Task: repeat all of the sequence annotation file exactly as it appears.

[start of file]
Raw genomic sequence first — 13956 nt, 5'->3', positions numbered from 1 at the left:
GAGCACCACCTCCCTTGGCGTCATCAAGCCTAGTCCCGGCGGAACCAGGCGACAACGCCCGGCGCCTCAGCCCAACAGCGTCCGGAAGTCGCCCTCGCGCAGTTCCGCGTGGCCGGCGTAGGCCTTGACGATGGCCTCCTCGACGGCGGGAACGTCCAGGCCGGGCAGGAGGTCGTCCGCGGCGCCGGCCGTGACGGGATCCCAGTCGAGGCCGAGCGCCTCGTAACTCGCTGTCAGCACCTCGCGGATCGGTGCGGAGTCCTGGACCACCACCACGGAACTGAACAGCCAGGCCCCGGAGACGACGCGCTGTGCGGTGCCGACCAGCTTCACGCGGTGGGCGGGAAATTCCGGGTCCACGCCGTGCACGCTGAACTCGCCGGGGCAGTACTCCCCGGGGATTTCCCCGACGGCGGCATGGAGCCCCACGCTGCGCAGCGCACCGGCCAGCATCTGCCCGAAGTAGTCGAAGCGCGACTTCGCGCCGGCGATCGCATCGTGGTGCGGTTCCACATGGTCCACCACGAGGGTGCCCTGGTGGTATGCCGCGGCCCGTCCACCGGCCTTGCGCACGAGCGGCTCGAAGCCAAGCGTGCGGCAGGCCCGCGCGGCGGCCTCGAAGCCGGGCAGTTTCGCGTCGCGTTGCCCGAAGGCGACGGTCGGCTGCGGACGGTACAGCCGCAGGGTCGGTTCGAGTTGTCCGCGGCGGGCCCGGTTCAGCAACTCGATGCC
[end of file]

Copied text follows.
Raw genomic sequence first — 13956 nt, 5'->3', positions numbered from 1 at the left:
GAGCACCACCTCCCTTGGCGTCATCAAGCCTAGTCCCGGCGGAACCAGGCGACAACGCCCGGCGCCTCAGCCCAACAGCGTCCGGAAGTCGCCCTCGCGCAGTTCCGCGTGGCCGGCGTAGGCCTTGACGATGGCCTCCTCGACGGCGGGAACGTCCAGGCCGGGCAGGAGGTCGTCCGCGGCGCCGGCCGTGACGGGATCCCAGTCGAGGCCGAGCGCCTCGTAACTCGCTGTCAGCACCTCGCGGATCGGTGCGGAGTCCTGGACCACCACCACGGAACTGAACAGCCAGGCCCCGGAGACGACGCGCTGTGCGGTGCCGACCAGCTTCACGCGGTGGGCGGGAAATTCCGGGTCCACGCCGTGCACGCTGAACTCGCCGGGGCAGTACTCCCCGGGGATTTCCCCGACGGCGGCATGGAGCCCCACGCTGCGCAGCGCACCGGCCAGCATCTGCCCGAAGTAGTCGAAGCGCGACTTCGCGCCGGCGATCGCATCGTGGTGCGGTTCCACATGGTCCACCACGAGGGTGCCCTGGTGGTATGCCGCGGCCCGTCCACCGGCCTTGCGCACGAGCGGCTCGAAGCCAAGCGTGCGGCAGGCCCGCGCGGCGGCCTCGAAGCCGGGCAGTTTCGCGTCGCGTTGCCCGAAGGCGACGGTCGGCTGCGGACGGTACAGCCGCAGGGTCGGTTCGAGTTGTCCGCGGCGGGCCCGGTTCAGCAACTCGATGCC